Stranded Cubans Ready for First Flights Out of Costa Rica

Cubans stranded in Costa Rica were one stop closer to making it to their final destination on American soil Tuesday as they prepared for their first flights out of the country.

The first group participating in the pilot program was asked to meet at a park in La Cruz and will board buses which will take them to Liberia Airport to begin their journey.

After nearly two months living in a Costa Rican shelter, Raul Hernandez was counting down the hours to make it to the United States. His final destination is Miami, and he's almost on his way, haircut and all.

"I'm just doing things so time can pass quickly," Hernandez said. "Crazy about getting on that airplane already."

There were months of uncertainty and now a glimpse of hope thanks to a recent deal struck by several Central American leaders. The first group of Cuban migrants participating in the pilot program will fly from Costa Rica to El Salvador. Then take a bus to the Guatemalan border with Mexico. Once they reach Mexico, each person has to find their way to the U.S. within a 20-day period.

"I'm unsure about how I'm going to get through Mexico, I'm almost out of money, and will probably need to ask some friends for help," said Orestes Arias.

Hernandez said he's saddened to hear Senator Marco Rubio introduced companion legislation to Congressman Carlos Curbelo's bill that would terminate the automatic eligibility for federal public assistance for Cubans.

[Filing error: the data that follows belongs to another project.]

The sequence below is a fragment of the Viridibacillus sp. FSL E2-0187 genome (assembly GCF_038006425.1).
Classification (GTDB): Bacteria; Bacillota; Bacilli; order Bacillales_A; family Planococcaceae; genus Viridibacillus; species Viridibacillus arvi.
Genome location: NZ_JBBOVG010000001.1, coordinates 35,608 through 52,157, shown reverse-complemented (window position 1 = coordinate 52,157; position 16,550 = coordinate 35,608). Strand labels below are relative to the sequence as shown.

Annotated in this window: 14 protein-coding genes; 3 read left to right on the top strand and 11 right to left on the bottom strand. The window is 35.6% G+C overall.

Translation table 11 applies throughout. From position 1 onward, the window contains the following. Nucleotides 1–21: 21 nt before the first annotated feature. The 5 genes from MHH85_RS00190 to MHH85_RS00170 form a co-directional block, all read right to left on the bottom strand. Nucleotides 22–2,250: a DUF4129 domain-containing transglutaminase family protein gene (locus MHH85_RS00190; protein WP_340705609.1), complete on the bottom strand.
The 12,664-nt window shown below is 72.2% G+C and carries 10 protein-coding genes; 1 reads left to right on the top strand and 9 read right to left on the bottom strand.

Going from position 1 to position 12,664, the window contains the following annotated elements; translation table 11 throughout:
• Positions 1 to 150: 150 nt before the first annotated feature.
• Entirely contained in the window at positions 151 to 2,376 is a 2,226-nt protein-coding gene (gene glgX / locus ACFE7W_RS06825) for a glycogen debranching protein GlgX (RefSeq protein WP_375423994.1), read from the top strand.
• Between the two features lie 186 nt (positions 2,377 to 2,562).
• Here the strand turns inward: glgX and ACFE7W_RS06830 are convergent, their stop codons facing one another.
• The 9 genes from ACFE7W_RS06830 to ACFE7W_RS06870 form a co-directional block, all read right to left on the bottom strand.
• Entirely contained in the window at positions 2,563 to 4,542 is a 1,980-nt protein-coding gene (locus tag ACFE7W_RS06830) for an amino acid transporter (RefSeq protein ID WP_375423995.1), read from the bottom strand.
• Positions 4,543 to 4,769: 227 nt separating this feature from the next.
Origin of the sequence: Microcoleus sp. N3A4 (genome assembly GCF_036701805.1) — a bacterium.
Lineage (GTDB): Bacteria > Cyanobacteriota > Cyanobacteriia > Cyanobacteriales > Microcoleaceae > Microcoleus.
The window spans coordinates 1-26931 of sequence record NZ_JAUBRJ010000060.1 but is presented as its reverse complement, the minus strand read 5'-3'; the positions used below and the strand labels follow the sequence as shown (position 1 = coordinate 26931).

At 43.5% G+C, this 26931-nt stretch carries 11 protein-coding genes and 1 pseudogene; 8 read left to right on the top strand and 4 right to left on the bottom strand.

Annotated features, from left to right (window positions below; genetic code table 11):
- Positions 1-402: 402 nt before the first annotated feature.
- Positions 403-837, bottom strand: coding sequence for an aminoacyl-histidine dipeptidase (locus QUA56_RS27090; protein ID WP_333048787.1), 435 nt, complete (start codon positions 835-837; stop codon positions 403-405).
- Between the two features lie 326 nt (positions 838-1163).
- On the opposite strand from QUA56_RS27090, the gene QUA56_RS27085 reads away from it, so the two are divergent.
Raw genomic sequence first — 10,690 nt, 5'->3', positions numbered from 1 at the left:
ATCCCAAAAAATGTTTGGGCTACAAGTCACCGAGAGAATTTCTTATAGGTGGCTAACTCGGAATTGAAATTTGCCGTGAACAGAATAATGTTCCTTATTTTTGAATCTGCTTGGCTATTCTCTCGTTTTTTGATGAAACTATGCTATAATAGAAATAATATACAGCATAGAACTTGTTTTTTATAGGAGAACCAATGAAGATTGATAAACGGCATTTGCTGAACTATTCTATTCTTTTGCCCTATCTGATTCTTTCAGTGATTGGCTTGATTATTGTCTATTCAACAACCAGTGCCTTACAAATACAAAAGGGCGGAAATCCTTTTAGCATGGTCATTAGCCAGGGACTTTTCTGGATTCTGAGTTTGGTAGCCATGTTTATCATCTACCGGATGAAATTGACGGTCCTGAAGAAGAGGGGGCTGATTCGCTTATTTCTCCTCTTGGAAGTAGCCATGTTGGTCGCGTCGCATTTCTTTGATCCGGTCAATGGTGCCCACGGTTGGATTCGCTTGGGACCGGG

"It hurts to see that people from the same culture as you do this to you," he said.

Some Costa Ricans have opened their hearts and even their homes to the Cuban people, making Tuesday night's departure bitter sweet for those who appreciate the hospitality.

"We've made a lot of great friends here in Costa Rica. I'm grateful for their help," said Randi Salabarria.

The shelters, housing approximately 8,000 Cubans, are scattered across the country. A school in the town of La Cruz was one of the first to become a temporary safe haven in November when they were not allowed to enter Nicaragua to continue their route north.

The Cubans have been trying to make the best of the time, playing dominoes, basketball, cooking meals, and talking about the journey ahead.

"I'm so happy, the day is finally here," Hernandez said. "A day I've dreamt about for many years, to leave Cuba and make it to the United States."

The first flight takes off from Liberia, Costa Rica at 10:25 p.m.

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